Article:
Objectives To investigate the performance of classic risk factors, and of some new biomarkers, in predicting cardiovascular mortality in very old people from the general population with no history of cardiovascular disease.
Design The Leiden 85-plus Study (1997-2004) is an observational prospective cohort study with 5 years of follow-up.
Setting General population of the city of Leiden, the Netherlands.
Participants Population based sample of participants aged 85 years (215 women and 87 men) with no history of cardiovascular disease; no other exclusion criteria.
Main measurements Cause specific mortality was registered during follow-up. All classic risk factors included in the Framingham risk score (sex, systolic blood pressure, total and high density lipoprotein cholesterol, diabetes mellitus, smoking and electrocardiogram based left ventricular hypertrophy), as well as plasma concentrations of the new biomarkers homocysteine, folic acid, C reactive protein, and interleukin 6, were assessed at baseline.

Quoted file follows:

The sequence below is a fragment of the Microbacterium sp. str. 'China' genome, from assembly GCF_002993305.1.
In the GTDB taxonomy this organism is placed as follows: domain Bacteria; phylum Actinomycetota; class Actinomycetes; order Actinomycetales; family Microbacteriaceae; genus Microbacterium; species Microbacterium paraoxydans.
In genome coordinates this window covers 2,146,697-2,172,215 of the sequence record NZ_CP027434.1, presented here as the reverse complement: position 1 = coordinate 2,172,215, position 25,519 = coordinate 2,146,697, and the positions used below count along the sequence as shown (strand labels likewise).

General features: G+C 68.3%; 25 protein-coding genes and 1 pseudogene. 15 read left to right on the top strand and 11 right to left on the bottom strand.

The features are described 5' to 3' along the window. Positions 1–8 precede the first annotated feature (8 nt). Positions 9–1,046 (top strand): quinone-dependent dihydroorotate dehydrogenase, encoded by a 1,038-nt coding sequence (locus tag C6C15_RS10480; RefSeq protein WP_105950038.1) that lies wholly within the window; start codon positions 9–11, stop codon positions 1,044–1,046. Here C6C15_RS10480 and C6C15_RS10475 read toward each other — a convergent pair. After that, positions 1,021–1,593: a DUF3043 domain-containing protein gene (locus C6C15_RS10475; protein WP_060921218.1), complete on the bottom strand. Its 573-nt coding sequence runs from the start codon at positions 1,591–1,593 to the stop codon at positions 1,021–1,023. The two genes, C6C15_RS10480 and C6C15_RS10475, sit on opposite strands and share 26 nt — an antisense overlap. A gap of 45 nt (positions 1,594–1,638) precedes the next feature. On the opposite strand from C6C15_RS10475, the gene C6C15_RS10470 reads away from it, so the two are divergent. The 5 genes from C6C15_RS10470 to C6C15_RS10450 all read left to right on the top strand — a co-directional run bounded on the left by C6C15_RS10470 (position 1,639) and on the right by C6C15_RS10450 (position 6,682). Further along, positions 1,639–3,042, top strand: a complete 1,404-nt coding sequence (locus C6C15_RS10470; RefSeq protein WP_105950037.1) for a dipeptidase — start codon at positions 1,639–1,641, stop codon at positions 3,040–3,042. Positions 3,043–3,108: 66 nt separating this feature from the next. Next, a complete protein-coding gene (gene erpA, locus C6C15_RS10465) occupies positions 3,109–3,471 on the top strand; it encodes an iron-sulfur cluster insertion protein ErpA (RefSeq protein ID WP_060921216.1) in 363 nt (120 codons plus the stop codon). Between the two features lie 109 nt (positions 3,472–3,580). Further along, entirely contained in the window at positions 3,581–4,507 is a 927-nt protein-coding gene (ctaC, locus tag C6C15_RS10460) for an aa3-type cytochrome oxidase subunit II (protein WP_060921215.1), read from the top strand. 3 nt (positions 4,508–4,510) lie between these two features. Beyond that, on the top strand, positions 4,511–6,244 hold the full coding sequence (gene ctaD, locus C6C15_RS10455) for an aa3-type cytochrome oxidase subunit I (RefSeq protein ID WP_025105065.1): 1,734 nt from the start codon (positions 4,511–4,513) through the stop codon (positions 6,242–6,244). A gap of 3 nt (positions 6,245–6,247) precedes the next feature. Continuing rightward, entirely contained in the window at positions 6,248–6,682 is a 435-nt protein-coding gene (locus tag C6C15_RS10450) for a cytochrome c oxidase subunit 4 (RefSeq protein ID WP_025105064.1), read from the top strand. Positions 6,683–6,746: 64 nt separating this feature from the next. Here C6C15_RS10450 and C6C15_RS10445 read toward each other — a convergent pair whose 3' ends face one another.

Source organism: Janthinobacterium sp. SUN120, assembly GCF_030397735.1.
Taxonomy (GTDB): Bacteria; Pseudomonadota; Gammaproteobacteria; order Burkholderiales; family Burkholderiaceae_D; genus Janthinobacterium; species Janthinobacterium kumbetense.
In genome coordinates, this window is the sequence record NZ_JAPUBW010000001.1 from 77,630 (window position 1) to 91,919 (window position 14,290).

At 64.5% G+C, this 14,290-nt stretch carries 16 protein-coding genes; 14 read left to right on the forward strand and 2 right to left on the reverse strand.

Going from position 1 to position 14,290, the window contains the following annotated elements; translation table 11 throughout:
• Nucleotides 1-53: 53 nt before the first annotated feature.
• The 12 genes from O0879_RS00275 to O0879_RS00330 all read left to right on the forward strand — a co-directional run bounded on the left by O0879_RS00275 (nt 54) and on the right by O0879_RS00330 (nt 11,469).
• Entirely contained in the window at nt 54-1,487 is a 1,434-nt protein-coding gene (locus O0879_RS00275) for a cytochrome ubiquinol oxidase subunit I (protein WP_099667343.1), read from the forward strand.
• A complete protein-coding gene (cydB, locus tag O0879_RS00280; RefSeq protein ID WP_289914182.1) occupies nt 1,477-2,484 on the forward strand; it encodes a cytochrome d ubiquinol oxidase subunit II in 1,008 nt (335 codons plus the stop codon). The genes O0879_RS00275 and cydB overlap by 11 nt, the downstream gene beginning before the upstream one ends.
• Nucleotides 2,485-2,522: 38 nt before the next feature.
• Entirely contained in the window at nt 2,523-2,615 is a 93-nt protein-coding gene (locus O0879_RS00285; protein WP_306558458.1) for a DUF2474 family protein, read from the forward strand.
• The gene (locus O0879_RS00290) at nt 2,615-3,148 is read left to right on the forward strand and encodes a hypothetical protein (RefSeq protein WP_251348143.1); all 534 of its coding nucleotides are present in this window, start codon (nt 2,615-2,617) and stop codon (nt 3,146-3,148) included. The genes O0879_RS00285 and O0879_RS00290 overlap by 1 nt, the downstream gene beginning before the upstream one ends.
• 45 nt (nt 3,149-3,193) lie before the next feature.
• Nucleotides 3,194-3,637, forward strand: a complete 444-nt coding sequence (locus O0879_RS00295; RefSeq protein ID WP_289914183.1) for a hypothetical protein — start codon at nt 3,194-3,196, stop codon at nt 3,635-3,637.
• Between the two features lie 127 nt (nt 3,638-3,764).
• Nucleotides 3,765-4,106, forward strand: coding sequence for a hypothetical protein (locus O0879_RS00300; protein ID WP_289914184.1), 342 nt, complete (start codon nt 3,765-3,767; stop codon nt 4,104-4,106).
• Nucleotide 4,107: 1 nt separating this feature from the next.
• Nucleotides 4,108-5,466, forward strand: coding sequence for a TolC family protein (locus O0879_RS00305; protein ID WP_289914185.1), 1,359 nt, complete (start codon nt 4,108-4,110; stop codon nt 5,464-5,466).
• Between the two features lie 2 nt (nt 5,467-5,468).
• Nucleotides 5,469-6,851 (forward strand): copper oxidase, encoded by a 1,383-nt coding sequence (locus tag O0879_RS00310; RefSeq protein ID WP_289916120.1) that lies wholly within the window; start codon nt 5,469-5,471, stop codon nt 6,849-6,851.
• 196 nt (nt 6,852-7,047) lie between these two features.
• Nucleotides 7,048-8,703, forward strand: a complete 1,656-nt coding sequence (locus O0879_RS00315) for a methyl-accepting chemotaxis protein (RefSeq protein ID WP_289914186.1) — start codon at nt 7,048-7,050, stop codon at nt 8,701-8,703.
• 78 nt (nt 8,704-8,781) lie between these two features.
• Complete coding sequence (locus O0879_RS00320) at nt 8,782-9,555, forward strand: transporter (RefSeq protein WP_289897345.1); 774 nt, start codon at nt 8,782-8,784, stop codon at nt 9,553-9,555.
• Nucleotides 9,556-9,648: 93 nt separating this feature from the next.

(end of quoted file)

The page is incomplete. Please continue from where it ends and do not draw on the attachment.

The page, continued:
Results During follow-up, 108 of the 302 participants died; 32% (35/108) of deaths were from cardiovascular causes. Classic risk factors did not predict cardiovascular mortality when used in the Framingham risk score (area under receiver operating characteristic curve 0.53, 95% confidence interval 0.42 to 0.63) or in a newly calibrated model (0.53, 0.43 to 0.64). Of the new biomarkers studied, homocysteine had most predictive power (0.65, 0.55 to 0.75). Entering any additional risk factor or combination of factors into the homocysteine prediction model did not increase its discriminative power.
Conclusions In very old people from the general population with no history of cardiovascular disease, concentrations of homocysteine alone can accurately identify those at high risk of cardiovascular mortality, whereas classic risk factors included in the Framingham risk score do not. These preliminary findings warrant validation in a separate cohort.